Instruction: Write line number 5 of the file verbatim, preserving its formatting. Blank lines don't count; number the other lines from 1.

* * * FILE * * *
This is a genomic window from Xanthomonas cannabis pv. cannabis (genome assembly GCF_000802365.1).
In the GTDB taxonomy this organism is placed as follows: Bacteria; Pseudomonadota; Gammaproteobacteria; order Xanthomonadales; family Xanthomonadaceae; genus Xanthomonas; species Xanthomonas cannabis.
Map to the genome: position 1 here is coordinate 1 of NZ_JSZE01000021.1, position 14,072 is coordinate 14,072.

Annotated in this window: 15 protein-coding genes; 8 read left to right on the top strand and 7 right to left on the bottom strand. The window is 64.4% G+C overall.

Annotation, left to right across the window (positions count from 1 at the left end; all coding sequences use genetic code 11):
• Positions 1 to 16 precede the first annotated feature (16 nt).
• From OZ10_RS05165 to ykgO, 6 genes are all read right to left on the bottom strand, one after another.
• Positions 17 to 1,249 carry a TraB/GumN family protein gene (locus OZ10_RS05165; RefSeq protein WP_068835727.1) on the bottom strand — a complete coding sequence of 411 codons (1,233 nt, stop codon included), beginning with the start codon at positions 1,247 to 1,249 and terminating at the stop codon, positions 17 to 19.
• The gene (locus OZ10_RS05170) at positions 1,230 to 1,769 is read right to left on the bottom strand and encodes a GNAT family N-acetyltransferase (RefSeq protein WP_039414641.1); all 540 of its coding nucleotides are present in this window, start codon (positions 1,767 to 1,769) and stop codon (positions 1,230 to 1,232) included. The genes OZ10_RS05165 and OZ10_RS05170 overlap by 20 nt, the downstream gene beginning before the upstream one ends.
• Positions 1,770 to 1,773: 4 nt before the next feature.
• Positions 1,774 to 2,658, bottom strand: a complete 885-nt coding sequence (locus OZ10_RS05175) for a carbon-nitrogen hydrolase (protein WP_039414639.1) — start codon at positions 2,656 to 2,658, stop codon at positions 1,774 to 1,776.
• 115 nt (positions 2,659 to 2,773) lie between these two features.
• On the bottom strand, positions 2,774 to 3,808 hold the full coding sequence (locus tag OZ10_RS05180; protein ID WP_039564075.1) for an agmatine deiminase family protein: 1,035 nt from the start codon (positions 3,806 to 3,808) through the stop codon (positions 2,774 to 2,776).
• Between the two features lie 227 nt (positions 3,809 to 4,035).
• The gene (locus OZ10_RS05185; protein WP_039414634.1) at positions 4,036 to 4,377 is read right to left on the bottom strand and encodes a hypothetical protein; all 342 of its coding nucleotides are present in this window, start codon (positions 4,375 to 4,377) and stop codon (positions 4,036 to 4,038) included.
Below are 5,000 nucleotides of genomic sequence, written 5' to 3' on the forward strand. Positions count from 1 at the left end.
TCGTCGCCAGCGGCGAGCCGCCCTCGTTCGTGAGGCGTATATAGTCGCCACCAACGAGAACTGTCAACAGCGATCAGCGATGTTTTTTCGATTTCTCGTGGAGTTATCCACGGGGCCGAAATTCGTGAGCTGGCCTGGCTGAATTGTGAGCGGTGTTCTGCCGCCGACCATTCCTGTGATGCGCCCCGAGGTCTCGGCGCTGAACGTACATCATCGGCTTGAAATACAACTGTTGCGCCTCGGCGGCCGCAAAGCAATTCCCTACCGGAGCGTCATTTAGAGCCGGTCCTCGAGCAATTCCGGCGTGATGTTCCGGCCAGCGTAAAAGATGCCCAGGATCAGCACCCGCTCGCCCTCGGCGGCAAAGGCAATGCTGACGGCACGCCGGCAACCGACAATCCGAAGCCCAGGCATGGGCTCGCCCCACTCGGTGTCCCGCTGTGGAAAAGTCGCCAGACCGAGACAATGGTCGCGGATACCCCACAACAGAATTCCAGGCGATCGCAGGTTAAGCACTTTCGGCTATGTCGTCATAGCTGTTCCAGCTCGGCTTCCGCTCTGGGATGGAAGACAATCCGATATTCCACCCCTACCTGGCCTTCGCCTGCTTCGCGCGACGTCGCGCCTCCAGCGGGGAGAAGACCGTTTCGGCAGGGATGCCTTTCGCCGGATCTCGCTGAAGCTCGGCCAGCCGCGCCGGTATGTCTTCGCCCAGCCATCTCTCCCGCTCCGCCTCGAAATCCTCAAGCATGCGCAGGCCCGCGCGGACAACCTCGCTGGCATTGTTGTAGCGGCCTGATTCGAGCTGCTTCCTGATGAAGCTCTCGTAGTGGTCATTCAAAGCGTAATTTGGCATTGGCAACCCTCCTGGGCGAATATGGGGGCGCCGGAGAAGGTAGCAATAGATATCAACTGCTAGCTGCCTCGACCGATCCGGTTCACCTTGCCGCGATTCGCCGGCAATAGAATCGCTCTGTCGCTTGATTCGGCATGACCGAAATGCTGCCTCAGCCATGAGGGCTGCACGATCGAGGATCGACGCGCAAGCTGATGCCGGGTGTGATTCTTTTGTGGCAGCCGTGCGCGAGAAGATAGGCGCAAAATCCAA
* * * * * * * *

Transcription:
Annotation, left to right across the window (positions count from 1 at the left end; all coding sequences use genetic code 11):